Don your green, grab a Guinness and get ready for a post-festivity drunken stupor — it’s St Patrick’s Day.
But who was St Patrick, and why do we celebrate all things Irish on March 17?
WHO WAS ST PATRICK?
Although considered the patron saint of Ireland, contrary to popular belief, St Patrick was not Irish, nor was his name Patrick.
In the late 300s AD, “Patrick” was born in the Britain town of Banna Venta Berniae. Evidently, his birth name ‘Maewyn Succat’ was not to his pleasing and over the years he adopted many aliases including Magonus, Succetus, Cothirthiacus and Patricius. The last of his pseudonyms was later morphed into Patrick, a name now closely linked to Irish culture.
Although he was raised by a Christian father, St Patrick rejected religion. Or he did until Irish pirates captured and enslaved him. After six years of being forced to work as a shepherd, Patrick converted to Christianity.
While in Ireland, Patrick learnt to speak Irish and was immersed in the culture. However, it wasn’t long before he sought to flee the country and return to Britain.
His ventures were unsuccessful, once again getting captured — this time, by the French.
Eventually he was released and finally returned home where he continued to study Christianity.
After a vision told him that his mission in life was to introduce Christianity to the Irish, Patrick packed his bags once more and set his sights on Ireland.
Initially, his teachings weren’t well received and he was forced to relocate to a small island off the mainland. It was here where he began to amass followers.
Eventually moving back to the mainland, Patrick continued preaching Christian ideals and, before his death on March 17, 461AD, had baptised thousands and helped form hundreds of churches.
Legend says St Patrick banished all the snakes from Ireland, however, this has been discredited as a myth.
Keeper of national history at the National Museum of Ireland Nigel Monaghan told National Geographic that there was no evidence the saint was behind Ireland’s lack of slithering creatures. In fact, fossil collections and animal records indicate snakes never inhabited the country in the first place.
St Patrick, however, may have been the one to popularise the three-leafed shamrock. In his pursuits to spread Christianity, it’s rumoured he adopted the symbol to communicate ideals of the Holy Trinity — The Father, The Son and The Holy Spirit — to people of Ireland.
In Celtic mythology, the number three was a sacred number, a reference to the often depicted triple aspect of Irish gods and goddesses, as well as the ancient triple spiral “triskele” symbol. Patrick’s usage of the shamrock and number three may have helped gain favour with the Irish throughout his conversion endeavours.
WHY DO WE CELEBRATE ST PATRICK’S DAY?
St Patrick’s Day began as a religious holiday known as “Feast Day”. The festival was held on the anniversary on Patrick’s death and celebrated the life of the patron saint, chiefly for his introduction of Christianity to Ireland.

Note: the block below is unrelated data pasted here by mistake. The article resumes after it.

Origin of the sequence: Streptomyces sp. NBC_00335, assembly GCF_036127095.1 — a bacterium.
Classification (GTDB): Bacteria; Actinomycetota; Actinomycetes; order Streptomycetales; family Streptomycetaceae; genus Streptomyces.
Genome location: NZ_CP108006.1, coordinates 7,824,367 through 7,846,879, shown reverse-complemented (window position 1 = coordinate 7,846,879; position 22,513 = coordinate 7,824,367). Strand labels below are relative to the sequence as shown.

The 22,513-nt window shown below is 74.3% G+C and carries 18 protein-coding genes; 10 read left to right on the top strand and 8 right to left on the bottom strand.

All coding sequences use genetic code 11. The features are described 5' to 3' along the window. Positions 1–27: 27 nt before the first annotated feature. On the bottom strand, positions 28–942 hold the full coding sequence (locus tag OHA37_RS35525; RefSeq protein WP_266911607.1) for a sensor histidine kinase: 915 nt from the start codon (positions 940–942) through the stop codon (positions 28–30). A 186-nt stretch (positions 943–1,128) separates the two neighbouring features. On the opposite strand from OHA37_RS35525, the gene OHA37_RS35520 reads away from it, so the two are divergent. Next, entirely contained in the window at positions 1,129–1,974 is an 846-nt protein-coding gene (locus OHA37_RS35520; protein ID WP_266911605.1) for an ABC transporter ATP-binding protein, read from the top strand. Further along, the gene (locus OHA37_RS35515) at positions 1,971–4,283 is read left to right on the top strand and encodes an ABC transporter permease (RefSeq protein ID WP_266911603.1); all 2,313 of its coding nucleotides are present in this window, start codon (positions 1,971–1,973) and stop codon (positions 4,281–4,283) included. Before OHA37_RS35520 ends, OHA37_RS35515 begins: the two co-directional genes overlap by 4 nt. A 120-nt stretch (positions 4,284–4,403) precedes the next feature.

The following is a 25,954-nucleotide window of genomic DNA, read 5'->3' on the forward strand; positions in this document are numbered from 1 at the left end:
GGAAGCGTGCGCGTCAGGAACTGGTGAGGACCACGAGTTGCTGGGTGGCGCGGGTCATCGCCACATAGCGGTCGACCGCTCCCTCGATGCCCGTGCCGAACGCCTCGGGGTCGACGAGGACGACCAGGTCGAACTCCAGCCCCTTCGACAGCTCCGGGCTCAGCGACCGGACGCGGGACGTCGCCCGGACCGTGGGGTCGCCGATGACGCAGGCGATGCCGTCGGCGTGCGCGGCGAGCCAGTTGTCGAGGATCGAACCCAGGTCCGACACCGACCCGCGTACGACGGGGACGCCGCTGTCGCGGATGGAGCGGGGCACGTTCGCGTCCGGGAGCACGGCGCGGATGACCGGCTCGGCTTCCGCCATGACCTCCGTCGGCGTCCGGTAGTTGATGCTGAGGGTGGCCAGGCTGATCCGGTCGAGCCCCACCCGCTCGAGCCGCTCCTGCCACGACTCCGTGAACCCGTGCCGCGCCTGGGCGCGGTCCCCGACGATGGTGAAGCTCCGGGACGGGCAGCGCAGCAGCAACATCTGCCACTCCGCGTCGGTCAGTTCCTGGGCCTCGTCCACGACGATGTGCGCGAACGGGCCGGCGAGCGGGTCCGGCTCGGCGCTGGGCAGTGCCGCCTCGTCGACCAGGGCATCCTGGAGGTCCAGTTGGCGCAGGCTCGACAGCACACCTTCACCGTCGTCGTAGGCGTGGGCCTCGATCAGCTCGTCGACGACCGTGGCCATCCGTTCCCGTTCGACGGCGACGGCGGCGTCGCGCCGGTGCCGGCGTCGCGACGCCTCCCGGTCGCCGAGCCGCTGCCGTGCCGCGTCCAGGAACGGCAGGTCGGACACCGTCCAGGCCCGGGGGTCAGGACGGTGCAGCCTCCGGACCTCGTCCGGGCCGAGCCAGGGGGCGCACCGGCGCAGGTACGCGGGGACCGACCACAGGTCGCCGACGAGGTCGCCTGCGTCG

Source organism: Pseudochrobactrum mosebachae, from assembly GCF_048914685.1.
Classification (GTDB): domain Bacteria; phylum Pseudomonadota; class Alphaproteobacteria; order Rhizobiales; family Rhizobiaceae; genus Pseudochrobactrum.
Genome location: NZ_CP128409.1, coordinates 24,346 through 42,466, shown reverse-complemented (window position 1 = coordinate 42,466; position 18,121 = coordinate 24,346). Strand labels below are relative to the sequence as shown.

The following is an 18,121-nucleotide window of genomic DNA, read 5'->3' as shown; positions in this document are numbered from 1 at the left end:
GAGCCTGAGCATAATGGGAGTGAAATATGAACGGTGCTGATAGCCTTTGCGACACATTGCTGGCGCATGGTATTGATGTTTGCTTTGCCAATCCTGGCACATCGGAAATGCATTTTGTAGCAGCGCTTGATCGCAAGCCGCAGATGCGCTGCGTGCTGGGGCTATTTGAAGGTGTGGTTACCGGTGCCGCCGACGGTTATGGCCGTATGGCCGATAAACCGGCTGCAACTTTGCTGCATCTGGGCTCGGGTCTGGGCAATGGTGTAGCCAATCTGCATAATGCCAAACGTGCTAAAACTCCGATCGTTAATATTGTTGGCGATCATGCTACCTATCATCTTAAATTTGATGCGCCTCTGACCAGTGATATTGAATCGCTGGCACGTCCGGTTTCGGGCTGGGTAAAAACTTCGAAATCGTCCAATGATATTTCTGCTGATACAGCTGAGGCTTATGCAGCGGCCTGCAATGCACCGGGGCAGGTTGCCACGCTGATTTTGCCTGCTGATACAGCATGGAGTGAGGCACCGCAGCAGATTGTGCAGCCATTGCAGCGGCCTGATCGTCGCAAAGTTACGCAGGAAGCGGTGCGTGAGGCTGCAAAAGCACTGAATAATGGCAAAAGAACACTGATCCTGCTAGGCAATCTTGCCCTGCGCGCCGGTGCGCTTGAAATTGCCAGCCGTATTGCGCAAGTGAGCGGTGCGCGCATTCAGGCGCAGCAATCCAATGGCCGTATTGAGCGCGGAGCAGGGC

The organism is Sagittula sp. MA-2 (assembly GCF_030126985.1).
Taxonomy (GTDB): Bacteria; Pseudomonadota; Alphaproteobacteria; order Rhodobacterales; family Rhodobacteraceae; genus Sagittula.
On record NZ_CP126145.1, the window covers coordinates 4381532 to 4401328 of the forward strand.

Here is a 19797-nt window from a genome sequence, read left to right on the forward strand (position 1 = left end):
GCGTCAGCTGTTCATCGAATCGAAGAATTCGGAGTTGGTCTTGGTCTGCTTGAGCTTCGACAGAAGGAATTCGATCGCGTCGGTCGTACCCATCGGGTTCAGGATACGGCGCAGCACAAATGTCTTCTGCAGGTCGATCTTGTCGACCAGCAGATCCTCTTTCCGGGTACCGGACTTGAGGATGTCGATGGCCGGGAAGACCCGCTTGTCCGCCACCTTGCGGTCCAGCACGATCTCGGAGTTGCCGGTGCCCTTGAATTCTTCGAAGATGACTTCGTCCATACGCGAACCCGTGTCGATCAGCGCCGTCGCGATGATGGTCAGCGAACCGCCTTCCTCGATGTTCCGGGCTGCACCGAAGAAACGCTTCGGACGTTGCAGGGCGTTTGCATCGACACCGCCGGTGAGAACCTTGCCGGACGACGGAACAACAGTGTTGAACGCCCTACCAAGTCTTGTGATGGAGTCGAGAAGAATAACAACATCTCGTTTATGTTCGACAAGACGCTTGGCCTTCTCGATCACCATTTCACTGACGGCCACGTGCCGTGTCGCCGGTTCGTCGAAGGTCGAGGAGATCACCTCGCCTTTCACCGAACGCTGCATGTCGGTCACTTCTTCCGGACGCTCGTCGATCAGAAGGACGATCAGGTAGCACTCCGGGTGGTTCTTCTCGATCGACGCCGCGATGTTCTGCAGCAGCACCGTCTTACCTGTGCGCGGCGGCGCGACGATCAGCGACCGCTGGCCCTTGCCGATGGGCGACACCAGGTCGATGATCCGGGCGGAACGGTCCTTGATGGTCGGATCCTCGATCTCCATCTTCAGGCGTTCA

As more people began to migrate to America from Ireland, the festivities swelled. Over time, these celebrations overflowed to other countries. Before too long, St Patrick’s Day became a holiday integrated into cultures around the globe, including Australia where Sydney hosts a festival and parade.
WHY DO WE WEAR GREEN?
On St Patrick’s Day, it’s tradition to wear green. Those who don’t unenviably face the punishment from friends and strangers alike in the form of pinching.
The verdant ritual stems from Irish folklore. According to legend, leprechauns are known to be devilish tricksters, adept at sneaking up and pinching unsuspecting revellers. Wearing green, however, renders a person invisible to the Irish creature, thus protecting from the physical abuse.
There are also political roots to the outfit choice too. As Paul Finnegan, Executive Director of the New York Irish Center, explains, green attire is symbolic of the Irish Republicanism movement from the 18th century which saw the nation achieve independence.
When Irish soldiers battled against Britain, they wore green to oppose the Brit’s red and reportedly sang The Wearing of the Green. In homage to Ireland’s history, Irish ex-pats in America donned green to celebrate their heritage. Nowadays, regardless of history, people around the globe take part.
However, few cities’ festivities can contend with Chicago’s dedication to the green tradition.
Each year, to usher in St Patrick’s Day, Chicago dyes the city’s major river a bold leprechaun green.
However, the origin of this spectacle shared no ideological ties to St Patrick’s Day, nor the holiday’s namesake.
In 1961, Chicago’s mayor, who coincidentally was Irish American, viewed the city’s riverfront as prime real estate. Only one problem stood in the way of a booming area: the river was contaminated by sewage.
In an effort to locate the source of pollution which turned the river into an eyesore, Mayor Richard J. Daley devised the plan to pour green dye into the water to track waste movements.
Upon witnessing the dyeing process, a close friend and colleague of Daley suggested turning the entire river green to celebrate the Irish holiday.
As a part-Irish man, Daley embraced the idea. To this day, every morning on March 17, the river is dyed to kick off St Patrick’s Day.
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